PHOTOS: A behind-the-scenes look at ‘The Maury Island Incident’ film


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Photo by Michael Brunk / nwlens.com

Story by Scott Schaefer
Photos by Michael Brunk

If you happened upon a bunch of people furiously moving camera gear, lights, stands, cables and other filmmaking equipment in the area last weekend, you may have witnessed the filming of “The Maury Island Incident,” a locally-produced movie that was shot in Burien, Des Moines, Tukwila and on the waters off Maury Island.

The short film is based on the true story – taken directly from declassified FBI documents – of Harold Dahl’s June 21, 1947 UFO sighting near Maury Island and the first reported ‘Man In Black’ encounter that happened the next day. An investigation followed that resulted in a mysterious crash of a B-25 carrying “slag” evidence from the encounter, which killed Capt. William Davidson and Lt. Frank Brown (this film will be dedicated to them). This case went all the way up to FBI Executive Director J. Edgar Hoover, who expressed personal interest in it.

Written/Produced by Steve Edmiston (The Day My Parents Became Cool, Crimes of the Past and others), and Directed/Produced by Scott Schaefer (Bill Nye the Science Guy, The Arsenio Hall Show, Almost Live! – as well as Founder/Publisher of this blog), production took place at a home in Tukwila, in boats off Maury Island, at the Tin Room Bar in Burien and at the Landmark Event Center in Des Moines between Friday, June 28 and Monday, July 1.

The main management team also includes Executive Producer John White, along with Laura Beth and Scott Peterson (SAFE Boats) and Danny House, owner of the Tin Room Bar/Theater.

A crew of 31 or so – recruited and assembled by Line Producer Elizabeth Heile – along with an excellent, all-local group of actors put together by Casting Director Stephen Salamunovich, “The Maury Island Incident” is slated to be completed sometime this fall. The film – which won an “Innovation Lab” award from Washington Filmworks in June – will then be submitted to various festivals, turned into online webisodes, and if all goes well, perhaps made into a feature-length film or TV series (email info@mauryislandincident.com to learn on how you can help us do that…).

HOW IT ALL STARTED
The idea to make a film started on June 21, 2012, when Steve Edmiston threw an outdoor party to commemorate the anniversary date of the Maury Island Incident near his home in Des Moines. I attended, and having known of the incident from my days as a Director on a UFO TV show called “Sightings,” I asked (or perhaps told) Edmiston if/that he wanted to make a movie about it. Over several months of talking, we finally put together a treatment and floated the idea on the blogs. Then, on Dec. 5, 2012, we held a pitch/fundraiser meeting at the Tin Theater. Afterwards Danny House introduced us to John White, who loved the story idea so much that he decided to help us make the movie.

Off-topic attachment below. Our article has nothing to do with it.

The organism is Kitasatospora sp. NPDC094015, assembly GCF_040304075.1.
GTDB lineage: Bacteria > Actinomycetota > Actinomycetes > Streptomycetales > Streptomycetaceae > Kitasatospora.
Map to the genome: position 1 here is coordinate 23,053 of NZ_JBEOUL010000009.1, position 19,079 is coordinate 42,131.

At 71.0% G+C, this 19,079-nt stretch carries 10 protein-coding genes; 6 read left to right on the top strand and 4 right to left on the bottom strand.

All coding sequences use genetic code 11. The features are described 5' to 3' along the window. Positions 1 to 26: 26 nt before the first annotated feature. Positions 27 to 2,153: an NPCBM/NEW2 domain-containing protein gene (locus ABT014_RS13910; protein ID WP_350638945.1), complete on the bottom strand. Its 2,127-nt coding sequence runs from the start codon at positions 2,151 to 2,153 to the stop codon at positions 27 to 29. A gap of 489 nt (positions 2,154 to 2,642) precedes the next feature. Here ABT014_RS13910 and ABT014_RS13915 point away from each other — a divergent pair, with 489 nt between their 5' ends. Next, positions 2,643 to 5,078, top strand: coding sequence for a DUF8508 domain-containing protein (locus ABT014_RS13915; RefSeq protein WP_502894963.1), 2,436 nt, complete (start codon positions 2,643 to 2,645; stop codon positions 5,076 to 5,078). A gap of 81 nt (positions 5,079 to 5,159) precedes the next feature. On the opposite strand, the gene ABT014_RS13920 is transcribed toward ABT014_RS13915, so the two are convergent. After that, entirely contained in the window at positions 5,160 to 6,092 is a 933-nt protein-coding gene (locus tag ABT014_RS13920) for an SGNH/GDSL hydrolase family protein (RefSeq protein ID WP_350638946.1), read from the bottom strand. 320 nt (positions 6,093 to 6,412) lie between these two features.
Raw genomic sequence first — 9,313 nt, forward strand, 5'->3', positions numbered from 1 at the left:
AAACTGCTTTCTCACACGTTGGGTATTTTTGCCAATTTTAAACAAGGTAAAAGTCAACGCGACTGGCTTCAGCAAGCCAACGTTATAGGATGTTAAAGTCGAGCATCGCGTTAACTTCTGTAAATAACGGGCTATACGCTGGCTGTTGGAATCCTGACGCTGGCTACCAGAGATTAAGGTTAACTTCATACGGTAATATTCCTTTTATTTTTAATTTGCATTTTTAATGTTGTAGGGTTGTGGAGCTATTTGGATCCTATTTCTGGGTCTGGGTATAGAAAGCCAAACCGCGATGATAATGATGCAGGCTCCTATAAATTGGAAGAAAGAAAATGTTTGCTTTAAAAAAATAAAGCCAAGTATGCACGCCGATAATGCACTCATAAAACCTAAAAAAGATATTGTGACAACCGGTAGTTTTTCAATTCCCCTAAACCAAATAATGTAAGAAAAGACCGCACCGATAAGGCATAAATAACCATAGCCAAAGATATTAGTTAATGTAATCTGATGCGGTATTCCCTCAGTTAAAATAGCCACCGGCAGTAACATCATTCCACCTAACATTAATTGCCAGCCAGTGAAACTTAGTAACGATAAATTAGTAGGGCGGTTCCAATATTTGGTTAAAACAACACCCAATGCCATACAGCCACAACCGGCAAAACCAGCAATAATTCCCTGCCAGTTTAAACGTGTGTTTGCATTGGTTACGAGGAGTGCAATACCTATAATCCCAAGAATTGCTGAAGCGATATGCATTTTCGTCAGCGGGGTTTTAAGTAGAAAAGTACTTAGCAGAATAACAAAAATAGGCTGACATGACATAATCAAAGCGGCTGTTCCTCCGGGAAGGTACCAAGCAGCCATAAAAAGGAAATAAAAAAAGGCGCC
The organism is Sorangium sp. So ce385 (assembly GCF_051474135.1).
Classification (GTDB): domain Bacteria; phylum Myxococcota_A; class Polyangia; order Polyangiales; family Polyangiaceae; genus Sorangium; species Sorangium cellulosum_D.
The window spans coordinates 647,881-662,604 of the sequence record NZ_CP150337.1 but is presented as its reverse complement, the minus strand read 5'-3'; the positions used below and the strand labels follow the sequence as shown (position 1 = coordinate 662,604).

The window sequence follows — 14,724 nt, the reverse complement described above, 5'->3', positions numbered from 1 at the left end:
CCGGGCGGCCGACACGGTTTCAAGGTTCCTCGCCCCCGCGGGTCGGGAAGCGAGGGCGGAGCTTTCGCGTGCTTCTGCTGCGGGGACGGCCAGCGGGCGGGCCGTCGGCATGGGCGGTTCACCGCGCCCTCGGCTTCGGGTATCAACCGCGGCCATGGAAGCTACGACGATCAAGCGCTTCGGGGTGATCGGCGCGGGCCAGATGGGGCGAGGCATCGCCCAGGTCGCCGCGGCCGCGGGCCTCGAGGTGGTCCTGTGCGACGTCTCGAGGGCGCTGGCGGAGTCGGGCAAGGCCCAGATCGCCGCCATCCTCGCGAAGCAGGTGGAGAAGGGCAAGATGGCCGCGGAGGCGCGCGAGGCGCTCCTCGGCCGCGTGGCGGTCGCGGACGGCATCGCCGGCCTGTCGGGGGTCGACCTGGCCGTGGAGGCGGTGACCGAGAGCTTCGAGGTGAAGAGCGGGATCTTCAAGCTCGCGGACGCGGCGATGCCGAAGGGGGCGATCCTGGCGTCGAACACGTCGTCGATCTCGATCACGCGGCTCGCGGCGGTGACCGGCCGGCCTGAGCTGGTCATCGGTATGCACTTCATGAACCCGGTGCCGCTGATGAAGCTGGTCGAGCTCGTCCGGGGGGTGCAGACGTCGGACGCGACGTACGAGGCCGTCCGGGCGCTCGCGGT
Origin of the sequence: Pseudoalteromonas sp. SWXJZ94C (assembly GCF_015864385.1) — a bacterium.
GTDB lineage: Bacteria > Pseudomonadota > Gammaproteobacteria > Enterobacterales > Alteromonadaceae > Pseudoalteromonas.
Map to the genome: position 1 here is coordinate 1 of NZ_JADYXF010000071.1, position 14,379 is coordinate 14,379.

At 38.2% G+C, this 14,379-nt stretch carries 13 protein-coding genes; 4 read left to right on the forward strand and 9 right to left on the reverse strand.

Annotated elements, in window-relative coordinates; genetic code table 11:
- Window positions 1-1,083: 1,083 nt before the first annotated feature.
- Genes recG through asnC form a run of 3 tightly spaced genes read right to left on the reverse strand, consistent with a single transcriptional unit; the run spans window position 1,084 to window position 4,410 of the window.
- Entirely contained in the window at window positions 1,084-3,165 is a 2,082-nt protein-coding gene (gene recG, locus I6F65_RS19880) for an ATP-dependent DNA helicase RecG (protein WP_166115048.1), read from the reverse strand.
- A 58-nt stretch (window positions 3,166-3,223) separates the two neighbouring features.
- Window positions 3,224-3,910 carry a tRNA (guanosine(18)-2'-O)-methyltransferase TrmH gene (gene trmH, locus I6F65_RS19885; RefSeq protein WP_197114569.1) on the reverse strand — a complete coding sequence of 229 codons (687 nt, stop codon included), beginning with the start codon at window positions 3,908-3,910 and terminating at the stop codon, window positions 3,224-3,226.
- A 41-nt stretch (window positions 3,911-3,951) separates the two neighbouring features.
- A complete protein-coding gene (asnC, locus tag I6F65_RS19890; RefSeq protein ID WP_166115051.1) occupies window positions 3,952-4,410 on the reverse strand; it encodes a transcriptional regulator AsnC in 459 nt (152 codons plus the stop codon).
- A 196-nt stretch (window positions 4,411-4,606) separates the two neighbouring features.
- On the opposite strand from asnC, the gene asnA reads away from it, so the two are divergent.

GREAT PRE-PRODUCTION WAS VITAL
In order to actually make a movie, you need to build a team. “Find the best people available, hire them and let them do their jobs,” was the common statement made by numerous Directors I studied. I personally recruited Boydstun, Steve recruited Elizabeth, she recruited a production team, and so on and so on…until we had a real, full, professional crew excited to make a great movie!

GREAT ACTORS + GREAT CREW = GREAT EXPERIENCE
One of the most important things we did was hire Casting Director Stephen Salamunovich, who auditioned over 80 of the best Actors and Actresses in the northwest, gave recommendations and helped us put together an amazing cast. Each Actor brought his or her own skills to the shoot, and we encouraged collaboration. Most studied the story, asked questions and provided new insights we hadn’t thought of. What a pleasure to work with such pros, who consistently amazed the entire crew with their acting abilities, not to mention patience and ability to memorize, start and stop on cue and always give us great takes (and outtakes too!).

THE MOST AWESOME PRESSURE COOKER GIG EVER
If you’ve ever worked on a movie set before, you know just how busy and crazy things can get, with crew members each doing their jobs like efficient worker ants, always striving to get things ready for the next shot as soon as possible. A Director (me, in my first attempt at shooting a film despite 28+ years’ of directing/writing TV) working with actors, as well as with a Director of Photography (Mike Boydstun, who I’ve known since we both worked on “Almost Live!” at KING-TV), discussing each shot and preparing, all the while managed by an Assistant Director (Laura Jean Cronin) who’s making sure things are running on time, that equipment is set and ready, then at the right moment shouting “QUIET! Roll audio! Roll camera!” allowing me to say “And…ACTION!” (TIP: including “And…” is vital as it prepares everyone for the “Action!” part) and for us all to shut the heck up and get the shot.

Then…doing another take “just for insurance” or perhaps “holding for sound” when airplanes (or buses, loud cars, people, etc.) went by, or a dozen other reasons why we want to try it again…all as our A.D. is asking if we’re ready to move on yet…whew! This was the most intense production experience I’ve had since 1992 when I had the opportunity to direct Arsenio Hall in a comedy sketch on the New York street backlot at Paramount Pictures in Hollywood (Mr. Hall would only do one take, and was accompanied by a large, burly entourage driving tiny golf carts!).

On Saturday, June 29 we shot on the water, using two production boats and a “hero” boat called The Reliable. The good folks at the Des Moines Marina let us use their party dock for our temporary production offices, and since there wasn’t much room only essential crew members boarded the boats. Shooting on a small 1945 Tug Boat was cozy and very difficult. Just moving the crew out of the way of each set up and shot was tough! Add to that a very talented child Actor (Justin Howell), a Golden Retriever (“Kova”) and her Trainer Michelle Reindal, along with camera gear, props and crew, then throw it all onto Puget Sound and you can imagine what a logistics nightmare it almost became. But we got all the shots we needed (I think…) and Mt. Rainier appeared in all its glory for our hero shot towards the end of the day.